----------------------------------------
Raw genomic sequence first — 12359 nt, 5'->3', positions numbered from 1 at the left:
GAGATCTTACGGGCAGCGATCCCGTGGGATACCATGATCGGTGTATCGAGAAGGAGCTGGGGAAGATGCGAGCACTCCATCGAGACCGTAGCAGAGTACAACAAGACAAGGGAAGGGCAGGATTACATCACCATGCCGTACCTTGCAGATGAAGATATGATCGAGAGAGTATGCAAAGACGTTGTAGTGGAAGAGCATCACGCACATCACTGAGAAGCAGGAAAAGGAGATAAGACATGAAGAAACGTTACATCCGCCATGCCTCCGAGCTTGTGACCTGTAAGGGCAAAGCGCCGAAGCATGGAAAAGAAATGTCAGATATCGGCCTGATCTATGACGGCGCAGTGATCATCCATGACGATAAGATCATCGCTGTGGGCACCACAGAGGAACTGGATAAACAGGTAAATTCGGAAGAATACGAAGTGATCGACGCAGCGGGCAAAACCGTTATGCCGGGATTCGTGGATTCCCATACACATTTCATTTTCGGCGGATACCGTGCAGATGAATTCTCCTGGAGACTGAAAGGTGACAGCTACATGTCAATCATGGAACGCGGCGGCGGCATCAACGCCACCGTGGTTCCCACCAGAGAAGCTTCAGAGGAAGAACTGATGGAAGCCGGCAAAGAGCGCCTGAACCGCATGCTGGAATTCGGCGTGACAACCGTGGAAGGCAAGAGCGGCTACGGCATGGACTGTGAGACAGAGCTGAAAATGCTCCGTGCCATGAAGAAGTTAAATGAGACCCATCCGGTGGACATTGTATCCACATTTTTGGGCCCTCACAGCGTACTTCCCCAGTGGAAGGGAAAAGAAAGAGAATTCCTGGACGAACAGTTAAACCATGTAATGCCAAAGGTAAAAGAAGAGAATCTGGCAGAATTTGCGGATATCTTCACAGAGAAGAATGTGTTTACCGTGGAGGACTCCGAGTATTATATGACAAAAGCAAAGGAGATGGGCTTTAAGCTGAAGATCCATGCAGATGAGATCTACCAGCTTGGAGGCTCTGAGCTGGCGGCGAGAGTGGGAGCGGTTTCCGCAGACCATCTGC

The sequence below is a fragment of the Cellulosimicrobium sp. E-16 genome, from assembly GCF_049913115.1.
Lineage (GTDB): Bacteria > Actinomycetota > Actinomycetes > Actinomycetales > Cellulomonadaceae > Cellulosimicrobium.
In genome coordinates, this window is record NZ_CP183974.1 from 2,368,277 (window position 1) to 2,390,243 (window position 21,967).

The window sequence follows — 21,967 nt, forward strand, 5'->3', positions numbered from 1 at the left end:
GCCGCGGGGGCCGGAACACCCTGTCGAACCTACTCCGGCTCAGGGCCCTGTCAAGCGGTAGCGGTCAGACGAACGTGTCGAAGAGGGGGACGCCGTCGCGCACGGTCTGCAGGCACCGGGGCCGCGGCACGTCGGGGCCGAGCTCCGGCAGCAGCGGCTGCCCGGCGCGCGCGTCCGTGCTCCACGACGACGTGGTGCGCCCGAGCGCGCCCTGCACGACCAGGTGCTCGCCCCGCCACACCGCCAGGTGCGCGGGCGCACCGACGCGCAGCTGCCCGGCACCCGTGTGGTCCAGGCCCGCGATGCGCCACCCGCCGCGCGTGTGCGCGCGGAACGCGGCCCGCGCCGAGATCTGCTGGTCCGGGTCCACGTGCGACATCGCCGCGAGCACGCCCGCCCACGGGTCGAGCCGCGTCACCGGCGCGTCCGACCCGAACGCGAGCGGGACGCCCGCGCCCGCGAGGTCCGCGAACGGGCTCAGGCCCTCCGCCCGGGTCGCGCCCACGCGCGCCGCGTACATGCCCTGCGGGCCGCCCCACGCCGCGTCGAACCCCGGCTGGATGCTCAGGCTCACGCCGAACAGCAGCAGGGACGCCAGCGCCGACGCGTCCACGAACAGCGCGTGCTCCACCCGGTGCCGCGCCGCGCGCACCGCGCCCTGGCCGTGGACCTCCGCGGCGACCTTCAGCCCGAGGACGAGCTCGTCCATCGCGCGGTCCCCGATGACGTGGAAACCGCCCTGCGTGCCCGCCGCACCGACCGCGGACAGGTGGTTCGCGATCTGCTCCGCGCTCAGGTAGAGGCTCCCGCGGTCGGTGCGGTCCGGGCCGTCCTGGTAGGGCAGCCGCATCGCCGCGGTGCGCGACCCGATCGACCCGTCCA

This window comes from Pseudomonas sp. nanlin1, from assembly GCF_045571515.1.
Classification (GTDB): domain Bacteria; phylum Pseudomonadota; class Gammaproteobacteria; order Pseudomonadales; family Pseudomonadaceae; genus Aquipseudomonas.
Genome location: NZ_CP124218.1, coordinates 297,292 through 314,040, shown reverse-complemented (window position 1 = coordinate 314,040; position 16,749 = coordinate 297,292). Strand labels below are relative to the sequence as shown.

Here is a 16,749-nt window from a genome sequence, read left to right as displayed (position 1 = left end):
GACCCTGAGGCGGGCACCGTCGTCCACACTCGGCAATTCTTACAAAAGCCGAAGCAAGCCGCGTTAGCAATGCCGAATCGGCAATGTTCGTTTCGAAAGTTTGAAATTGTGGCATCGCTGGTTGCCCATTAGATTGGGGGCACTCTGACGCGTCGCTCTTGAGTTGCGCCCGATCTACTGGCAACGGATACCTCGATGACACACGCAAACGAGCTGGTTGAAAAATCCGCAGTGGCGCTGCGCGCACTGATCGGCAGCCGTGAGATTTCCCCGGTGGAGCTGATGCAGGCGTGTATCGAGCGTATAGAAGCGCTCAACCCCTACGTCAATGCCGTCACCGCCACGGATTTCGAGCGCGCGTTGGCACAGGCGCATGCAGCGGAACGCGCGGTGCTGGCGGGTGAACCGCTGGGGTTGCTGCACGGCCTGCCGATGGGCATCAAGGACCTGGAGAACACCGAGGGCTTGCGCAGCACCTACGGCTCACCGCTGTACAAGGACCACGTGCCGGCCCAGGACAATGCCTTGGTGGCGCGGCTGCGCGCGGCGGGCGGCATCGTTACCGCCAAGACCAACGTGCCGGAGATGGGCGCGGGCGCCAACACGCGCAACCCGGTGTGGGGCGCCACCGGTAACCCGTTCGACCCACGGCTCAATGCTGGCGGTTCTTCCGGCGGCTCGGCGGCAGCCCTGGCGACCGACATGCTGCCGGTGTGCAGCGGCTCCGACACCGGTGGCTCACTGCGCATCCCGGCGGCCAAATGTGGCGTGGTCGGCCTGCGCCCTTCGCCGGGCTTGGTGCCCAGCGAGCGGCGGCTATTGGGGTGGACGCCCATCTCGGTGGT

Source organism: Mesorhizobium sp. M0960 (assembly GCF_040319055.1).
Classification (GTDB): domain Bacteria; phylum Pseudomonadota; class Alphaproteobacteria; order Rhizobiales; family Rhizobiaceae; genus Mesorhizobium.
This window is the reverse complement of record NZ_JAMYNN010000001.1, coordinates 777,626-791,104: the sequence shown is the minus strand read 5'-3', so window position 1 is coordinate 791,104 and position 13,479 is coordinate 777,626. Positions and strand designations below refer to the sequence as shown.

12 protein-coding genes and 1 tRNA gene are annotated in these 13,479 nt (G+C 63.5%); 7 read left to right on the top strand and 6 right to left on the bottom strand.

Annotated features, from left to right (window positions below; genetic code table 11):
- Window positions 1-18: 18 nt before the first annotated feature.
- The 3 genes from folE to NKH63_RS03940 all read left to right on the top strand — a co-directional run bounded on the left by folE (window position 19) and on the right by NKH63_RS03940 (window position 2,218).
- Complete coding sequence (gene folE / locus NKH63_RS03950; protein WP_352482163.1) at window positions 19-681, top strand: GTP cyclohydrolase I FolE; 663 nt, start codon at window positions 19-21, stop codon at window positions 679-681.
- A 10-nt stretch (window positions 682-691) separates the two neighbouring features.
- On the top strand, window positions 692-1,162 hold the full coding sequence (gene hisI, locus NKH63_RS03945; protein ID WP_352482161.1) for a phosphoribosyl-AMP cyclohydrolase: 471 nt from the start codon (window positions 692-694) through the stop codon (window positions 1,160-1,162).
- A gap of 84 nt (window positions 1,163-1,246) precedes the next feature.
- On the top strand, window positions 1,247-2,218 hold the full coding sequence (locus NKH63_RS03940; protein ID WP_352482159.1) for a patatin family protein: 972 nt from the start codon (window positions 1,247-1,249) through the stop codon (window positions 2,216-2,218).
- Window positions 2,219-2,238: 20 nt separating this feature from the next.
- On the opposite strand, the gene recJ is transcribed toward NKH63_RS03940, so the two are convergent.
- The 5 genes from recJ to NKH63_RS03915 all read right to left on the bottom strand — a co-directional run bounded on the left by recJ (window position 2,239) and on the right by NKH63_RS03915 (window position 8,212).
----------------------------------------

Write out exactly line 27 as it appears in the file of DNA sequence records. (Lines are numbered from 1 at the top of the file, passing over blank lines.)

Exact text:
- The 5 genes from recJ to NKH63_RS03915 all read right to left on the bottom strand — a co-directional run bounded on the left by recJ (window position 2,239) and on the right by NKH63_RS03915 (window position 8,212).